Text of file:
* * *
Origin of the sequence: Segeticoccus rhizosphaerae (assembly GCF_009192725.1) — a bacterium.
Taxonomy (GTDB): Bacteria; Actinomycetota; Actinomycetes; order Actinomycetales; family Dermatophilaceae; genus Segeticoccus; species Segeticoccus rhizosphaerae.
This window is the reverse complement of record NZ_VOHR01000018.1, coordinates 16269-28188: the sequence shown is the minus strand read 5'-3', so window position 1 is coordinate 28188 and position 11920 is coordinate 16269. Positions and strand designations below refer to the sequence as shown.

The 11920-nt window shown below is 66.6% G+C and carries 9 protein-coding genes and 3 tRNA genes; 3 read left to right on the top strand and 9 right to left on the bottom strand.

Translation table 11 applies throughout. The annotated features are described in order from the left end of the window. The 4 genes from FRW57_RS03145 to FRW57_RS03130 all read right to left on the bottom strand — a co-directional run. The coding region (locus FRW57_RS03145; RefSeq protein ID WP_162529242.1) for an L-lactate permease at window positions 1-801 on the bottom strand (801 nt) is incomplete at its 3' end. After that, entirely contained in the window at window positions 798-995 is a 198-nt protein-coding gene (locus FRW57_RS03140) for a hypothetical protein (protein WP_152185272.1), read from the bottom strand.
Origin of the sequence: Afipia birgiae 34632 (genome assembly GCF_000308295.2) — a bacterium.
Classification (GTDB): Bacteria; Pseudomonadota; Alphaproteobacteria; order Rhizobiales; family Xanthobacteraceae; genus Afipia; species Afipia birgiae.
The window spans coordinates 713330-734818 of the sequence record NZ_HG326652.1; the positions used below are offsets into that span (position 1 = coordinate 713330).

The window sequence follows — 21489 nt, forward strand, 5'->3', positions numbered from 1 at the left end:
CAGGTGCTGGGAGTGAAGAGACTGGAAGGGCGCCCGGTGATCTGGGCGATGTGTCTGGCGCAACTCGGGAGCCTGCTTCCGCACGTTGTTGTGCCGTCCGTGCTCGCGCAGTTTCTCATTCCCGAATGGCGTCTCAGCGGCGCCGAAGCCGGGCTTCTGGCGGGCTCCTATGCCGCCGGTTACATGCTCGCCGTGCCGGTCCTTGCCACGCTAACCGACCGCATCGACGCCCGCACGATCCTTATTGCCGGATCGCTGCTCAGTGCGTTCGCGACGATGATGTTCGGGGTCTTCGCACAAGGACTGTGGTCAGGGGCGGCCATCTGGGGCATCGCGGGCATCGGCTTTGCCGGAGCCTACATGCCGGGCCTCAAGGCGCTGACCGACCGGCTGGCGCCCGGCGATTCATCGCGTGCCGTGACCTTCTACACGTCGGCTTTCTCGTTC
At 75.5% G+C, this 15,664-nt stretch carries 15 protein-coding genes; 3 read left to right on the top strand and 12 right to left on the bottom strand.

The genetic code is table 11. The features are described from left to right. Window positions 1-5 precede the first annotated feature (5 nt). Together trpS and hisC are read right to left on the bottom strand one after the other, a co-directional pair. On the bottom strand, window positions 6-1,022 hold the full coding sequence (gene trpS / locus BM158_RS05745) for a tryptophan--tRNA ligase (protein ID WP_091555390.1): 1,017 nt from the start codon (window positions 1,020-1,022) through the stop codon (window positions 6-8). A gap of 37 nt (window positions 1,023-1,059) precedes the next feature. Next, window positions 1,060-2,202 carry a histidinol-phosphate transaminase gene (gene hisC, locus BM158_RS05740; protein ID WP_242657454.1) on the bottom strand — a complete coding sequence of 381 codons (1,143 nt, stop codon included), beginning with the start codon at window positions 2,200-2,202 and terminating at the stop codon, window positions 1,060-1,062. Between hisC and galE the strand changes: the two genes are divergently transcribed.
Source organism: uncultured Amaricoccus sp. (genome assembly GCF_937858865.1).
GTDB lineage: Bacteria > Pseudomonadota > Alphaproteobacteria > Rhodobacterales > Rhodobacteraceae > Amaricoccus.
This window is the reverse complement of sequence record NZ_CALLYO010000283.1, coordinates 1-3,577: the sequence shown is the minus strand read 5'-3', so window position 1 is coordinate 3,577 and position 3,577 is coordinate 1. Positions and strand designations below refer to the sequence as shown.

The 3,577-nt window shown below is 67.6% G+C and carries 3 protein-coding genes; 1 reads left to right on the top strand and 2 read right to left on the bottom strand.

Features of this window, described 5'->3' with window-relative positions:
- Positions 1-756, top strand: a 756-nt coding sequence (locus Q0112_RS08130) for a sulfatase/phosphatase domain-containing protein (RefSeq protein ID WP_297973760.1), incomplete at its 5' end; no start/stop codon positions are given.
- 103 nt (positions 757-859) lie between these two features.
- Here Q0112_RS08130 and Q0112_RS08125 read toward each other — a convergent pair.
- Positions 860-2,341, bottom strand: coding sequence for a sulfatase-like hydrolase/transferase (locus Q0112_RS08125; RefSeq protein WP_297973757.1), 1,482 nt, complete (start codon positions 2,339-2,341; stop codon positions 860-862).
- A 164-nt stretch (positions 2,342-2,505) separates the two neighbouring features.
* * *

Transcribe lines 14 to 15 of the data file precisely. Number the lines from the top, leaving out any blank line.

GTDB lineage: Bacteria > Pseudomonadota > Alphaproteobacteria > Rhodobacterales > Rhodobacteraceae > Amaricoccus.
This window is the reverse complement of sequence record NZ_CALLYO010000283.1, coordinates 1-3,577: the sequence shown is the minus strand read 5'-3', so window position 1 is coordinate 3,577 and position 3,577 is coordinate 1. Positions and strand designations below refer to the sequence as shown.